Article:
Most students have a dream of what they’d like to be when they grow up – so use that dream to get your students writing about careers and work! These prompts for writing on careers will provide you and your students with a starting point for all of your work-related expository essays.
Prompt 1: You always knew you were going to be an attorney when you grew up. Both of your parents are lawyers as well as two of your uncles. You’ve spent years training for what you thought was your dream job. And lucky you, right after graduation you landed a pretty good job with excellent pay, which is good because you have student loans to pay off. But guess what? Now that you’ve actually started working at a law office, you hate it. You hate getting up each day to go to work. What do you do?
Prompt 2: What do you think would be better for you in a career? To be well-known or well-liked? Do you think it makes a difference depending on the type of career?
Prompt 3: A hundred years ago, there were no auto mechanics, but there were plenty of blacksmiths to make horseshoes. Now there is less of a need for blacksmiths and a great need for auto mechanics. Can you think of another job that will probably be virtually obsolete in a hundred years? What type of jobs do you think there might be in the future that don’t exist now?
Prompt 4: Think of the ideal job for you when you grow up. Now think of reasons why this would be a good job for you. Write an essay to explain why this is your ideal job.
Prompt 5: It’s “Career Day” at your school, and your classmates want to know about different occupations. Choose a job that interests you and write a report about it.
Prompt 6: You saw a help wanted ad for a job that is perfect for you. Write a letter to the hiring manager explaining why you are right for the job.
Prompt 7: According to the Bureau of Labor Statistics, the average person has ten different jobs before age forty. Yet when you start college, you are expected to know with certainty what career you will choose. Which do you think is better? Should you go to college knowing what you want to do without doubt, or should you work a variety of jobs until you find one that suits you best and then take courses for that career; even if it means delaying college for a while?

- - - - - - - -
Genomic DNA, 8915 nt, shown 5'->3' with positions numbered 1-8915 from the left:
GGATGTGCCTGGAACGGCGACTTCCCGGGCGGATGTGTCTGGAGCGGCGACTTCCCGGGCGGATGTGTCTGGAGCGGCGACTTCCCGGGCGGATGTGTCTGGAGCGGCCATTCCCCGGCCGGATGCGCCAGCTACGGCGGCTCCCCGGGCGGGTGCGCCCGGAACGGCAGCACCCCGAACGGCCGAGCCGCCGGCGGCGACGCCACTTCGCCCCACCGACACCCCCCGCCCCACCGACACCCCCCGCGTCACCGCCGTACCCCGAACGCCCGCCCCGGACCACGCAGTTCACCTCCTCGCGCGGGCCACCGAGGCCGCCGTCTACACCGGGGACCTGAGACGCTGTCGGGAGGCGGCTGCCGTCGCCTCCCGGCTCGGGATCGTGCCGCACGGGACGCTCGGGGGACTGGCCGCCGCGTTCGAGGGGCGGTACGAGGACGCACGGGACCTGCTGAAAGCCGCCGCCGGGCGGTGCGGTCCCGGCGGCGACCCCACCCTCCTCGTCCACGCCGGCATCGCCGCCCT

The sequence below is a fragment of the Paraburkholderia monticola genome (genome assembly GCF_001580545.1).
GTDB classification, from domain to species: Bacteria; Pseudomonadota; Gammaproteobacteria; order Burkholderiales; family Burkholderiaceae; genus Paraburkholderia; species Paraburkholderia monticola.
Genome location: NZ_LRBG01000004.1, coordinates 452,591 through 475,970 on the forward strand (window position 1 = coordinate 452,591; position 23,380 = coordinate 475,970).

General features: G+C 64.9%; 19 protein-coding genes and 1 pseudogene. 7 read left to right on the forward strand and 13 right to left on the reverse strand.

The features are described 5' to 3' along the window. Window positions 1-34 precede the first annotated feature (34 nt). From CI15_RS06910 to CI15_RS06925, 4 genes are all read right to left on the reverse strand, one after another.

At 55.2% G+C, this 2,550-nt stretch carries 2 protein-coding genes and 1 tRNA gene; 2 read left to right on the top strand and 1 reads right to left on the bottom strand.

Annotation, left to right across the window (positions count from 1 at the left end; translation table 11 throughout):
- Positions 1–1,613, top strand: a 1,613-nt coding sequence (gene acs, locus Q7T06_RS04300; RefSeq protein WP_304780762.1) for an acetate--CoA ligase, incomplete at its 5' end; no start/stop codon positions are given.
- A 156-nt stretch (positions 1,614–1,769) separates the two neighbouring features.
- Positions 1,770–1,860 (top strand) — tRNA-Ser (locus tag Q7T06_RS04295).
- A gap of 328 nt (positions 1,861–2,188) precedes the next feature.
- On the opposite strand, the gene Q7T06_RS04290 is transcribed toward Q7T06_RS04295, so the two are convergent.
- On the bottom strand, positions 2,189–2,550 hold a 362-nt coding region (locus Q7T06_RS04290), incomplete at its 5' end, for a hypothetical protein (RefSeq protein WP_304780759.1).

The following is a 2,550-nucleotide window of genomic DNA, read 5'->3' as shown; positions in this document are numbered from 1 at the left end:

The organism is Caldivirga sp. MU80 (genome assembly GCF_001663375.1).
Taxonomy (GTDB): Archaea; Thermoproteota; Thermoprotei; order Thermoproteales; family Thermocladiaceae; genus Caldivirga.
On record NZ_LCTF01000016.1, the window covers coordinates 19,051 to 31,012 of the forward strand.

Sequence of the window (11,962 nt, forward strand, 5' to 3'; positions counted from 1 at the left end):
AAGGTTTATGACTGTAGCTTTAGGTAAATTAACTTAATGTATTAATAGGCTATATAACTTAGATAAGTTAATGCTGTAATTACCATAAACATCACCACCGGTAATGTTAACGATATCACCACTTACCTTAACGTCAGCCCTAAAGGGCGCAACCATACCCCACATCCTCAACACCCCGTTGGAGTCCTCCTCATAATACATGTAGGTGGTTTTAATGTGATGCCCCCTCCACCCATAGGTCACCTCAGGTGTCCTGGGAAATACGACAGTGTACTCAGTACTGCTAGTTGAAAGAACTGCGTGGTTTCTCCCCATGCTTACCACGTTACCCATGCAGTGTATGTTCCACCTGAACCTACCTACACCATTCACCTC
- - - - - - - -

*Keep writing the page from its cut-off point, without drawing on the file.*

Prompt 8: You have the chance to be the first student astronaut to explore another planet. Would you accept the job? Give reasons why or why not.
Prompt 9: You got a summer job working for your neighbor, but after three days he fires you! Was it because of something you did? Are you embarrassed or relieved? What will you tell your parents? Write a short story about being fired from a job.
Prompt 10: There are some careers that are dangerous. Believe it or not, fishing workers and loggers have a statistically more dangerous job than firefighters or police officers. Yet any one of those jobs could lead to death in the wrong circumstances. What do you think compels someone to work in a dangerous job? Do you think it’s for money, prestige or the thrill of cheating death on a daily basis? Write an essay explaining your point of view.
Prompt 11: Think of a career which would be an asset to your school, your community, or society as a whole. Write an essay explaining why the work is important and why it would be beneficial.
Prompt 12: Some people enjoy solitary jobs, like being a medical researcher or a writer. Others like to work in jobs where there is a more social setting, such as teachers and office workers. Which would you prefer and why? Write an essay explaining your choice and back up your decision with examples of why the job would work best for you.
Prompt 13: You’ve always liked insects. You find them endlessly fascinating. Write an essay on the type of career you mind find if you want to work with bugs!
Prompt 14: You must decide on a future career right now. Your choices are either a job where you will make a lot of money, but will never be happy in your work, or a job that pays very little, but brings you great joy and satisfaction. Which job would you take and why?